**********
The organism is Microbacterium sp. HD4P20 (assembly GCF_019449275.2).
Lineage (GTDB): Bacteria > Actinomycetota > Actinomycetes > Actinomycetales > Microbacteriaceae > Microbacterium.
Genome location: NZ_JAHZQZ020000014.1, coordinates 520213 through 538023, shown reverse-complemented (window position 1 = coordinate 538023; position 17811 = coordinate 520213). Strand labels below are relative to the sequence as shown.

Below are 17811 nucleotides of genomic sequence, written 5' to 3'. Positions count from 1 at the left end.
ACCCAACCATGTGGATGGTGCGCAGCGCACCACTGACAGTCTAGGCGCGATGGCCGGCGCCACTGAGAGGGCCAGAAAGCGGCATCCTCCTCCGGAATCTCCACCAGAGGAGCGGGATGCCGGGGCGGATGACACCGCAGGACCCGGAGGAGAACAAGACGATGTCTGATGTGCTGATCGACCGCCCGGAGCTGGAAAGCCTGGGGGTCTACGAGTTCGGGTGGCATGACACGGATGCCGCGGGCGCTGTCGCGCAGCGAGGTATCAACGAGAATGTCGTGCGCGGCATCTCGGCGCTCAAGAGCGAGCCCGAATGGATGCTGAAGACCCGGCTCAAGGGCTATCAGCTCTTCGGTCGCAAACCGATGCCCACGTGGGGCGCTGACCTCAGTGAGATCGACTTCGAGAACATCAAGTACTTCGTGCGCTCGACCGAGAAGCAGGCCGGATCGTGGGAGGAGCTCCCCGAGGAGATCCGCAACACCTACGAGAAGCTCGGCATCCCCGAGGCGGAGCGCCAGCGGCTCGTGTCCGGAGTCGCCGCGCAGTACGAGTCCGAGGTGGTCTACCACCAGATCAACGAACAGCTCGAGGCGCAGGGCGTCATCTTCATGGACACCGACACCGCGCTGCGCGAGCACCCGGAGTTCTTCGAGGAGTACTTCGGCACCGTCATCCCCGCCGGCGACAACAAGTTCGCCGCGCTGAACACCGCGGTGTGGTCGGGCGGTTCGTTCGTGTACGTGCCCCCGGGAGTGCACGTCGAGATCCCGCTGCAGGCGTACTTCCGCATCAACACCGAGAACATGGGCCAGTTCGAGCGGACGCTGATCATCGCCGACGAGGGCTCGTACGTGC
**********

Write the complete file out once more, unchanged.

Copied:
The organism is Microbacterium sp. HD4P20 (assembly GCF_019449275.2).
Lineage (GTDB): Bacteria > Actinomycetota > Actinomycetes > Actinomycetales > Microbacteriaceae > Microbacterium.
Genome location: NZ_JAHZQZ020000014.1, coordinates 520213 through 538023, shown reverse-complemented (window position 1 = coordinate 538023; position 17811 = coordinate 520213). Strand labels below are relative to the sequence as shown.

Below are 17811 nucleotides of genomic sequence, written 5' to 3'. Positions count from 1 at the left end.
ACCCAACCATGTGGATGGTGCGCAGCGCACCACTGACAGTCTAGGCGCGATGGCCGGCGCCACTGAGAGGGCCAGAAAGCGGCATCCTCCTCCGGAATCTCCACCAGAGGAGCGGGATGCCGGGGCGGATGACACCGCAGGACCCGGAGGAGAACAAGACGATGTCTGATGTGCTGATCGACCGCCCGGAGCTGGAAAGCCTGGGGGTCTACGAGTTCGGGTGGCATGACACGGATGCCGCGGGCGCTGTCGCGCAGCGAGGTATCAACGAGAATGTCGTGCGCGGCATCTCGGCGCTCAAGAGCGAGCCCGAATGGATGCTGAAGACCCGGCTCAAGGGCTATCAGCTCTTCGGTCGCAAACCGATGCCCACGTGGGGCGCTGACCTCAGTGAGATCGACTTCGAGAACATCAAGTACTTCGTGCGCTCGACCGAGAAGCAGGCCGGATCGTGGGAGGAGCTCCCCGAGGAGATCCGCAACACCTACGAGAAGCTCGGCATCCCCGAGGCGGAGCGCCAGCGGCTCGTGTCCGGAGTCGCCGCGCAGTACGAGTCCGAGGTGGTCTACCACCAGATCAACGAACAGCTCGAGGCGCAGGGCGTCATCTTCATGGACACCGACACCGCGCTGCGCGAGCACCCGGAGTTCTTCGAGGAGTACTTCGGCACCGTCATCCCCGCCGGCGACAACAAGTTCGCCGCGCTGAACACCGCGGTGTGGTCGGGCGGTTCGTTCGTGTACGTGCCCCCGGGAGTGCACGTCGAGATCCCGCTGCAGGCGTACTTCCGCATCAACACCGAGAACATGGGCCAGTTCGAGCGGACGCTGATCATCGCCGACGAGGGCTCGTACGTGC